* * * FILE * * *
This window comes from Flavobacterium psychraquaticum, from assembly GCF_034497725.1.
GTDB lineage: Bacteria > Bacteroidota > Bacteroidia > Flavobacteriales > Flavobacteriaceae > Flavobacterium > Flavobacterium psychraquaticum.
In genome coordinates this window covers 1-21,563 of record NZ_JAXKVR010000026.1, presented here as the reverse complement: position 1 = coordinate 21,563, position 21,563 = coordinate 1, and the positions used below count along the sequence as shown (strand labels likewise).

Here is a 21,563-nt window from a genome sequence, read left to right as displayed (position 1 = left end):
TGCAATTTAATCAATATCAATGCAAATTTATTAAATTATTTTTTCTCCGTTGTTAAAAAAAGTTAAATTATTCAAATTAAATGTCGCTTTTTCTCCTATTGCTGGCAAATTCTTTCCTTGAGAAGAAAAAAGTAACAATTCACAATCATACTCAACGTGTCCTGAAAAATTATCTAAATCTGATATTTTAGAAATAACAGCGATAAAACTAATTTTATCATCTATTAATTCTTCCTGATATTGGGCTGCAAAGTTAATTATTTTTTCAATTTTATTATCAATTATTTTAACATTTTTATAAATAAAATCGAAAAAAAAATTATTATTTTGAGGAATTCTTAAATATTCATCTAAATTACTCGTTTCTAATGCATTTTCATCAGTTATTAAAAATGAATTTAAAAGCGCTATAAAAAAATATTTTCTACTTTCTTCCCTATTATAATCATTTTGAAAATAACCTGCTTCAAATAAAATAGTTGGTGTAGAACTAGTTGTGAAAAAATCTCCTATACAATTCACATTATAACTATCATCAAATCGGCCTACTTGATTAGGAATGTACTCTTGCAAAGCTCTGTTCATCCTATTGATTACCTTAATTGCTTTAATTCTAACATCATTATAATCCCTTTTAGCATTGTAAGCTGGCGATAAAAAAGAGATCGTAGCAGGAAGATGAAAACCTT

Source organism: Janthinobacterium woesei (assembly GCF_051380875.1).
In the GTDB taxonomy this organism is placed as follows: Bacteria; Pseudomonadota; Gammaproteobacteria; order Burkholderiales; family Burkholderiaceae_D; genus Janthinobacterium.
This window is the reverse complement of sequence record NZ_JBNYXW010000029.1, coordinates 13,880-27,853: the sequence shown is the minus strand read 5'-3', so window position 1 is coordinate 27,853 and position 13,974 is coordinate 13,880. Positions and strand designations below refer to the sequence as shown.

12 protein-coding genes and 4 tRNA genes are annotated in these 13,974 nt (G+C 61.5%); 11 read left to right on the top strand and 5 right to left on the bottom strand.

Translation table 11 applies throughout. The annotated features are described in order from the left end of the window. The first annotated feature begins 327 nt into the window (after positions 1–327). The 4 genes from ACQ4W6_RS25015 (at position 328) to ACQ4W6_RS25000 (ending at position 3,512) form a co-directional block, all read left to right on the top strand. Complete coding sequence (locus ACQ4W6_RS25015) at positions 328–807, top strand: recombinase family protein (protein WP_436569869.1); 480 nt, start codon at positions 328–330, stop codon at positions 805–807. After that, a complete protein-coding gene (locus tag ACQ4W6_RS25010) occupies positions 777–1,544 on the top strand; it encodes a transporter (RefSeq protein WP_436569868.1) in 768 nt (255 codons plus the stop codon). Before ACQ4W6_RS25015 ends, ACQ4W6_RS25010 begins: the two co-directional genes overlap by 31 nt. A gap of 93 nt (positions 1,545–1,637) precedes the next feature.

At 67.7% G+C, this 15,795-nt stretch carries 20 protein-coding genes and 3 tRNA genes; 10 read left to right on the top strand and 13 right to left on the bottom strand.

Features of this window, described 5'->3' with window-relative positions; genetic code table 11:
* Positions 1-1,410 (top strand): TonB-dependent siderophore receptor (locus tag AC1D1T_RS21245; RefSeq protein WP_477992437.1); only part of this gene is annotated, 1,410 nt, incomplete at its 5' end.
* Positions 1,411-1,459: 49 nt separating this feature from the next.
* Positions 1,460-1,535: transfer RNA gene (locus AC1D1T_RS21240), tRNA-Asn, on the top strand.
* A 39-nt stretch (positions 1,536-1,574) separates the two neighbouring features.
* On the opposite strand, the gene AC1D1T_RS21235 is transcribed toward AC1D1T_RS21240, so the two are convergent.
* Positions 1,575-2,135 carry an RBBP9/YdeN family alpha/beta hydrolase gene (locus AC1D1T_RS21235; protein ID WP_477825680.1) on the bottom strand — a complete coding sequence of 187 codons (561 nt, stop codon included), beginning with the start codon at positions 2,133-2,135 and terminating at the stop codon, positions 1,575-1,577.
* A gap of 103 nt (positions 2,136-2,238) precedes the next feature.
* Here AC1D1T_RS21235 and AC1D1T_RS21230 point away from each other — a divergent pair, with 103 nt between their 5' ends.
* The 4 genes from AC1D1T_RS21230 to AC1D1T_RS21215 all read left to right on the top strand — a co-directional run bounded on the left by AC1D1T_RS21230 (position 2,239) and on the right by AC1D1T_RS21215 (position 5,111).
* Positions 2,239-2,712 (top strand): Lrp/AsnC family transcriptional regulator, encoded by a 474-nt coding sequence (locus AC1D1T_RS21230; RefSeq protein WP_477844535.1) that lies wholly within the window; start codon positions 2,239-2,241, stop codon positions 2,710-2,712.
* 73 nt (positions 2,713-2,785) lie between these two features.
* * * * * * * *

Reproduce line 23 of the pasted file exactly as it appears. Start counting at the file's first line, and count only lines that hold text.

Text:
* 73 nt (positions 2,713-2,785) lie between these two features.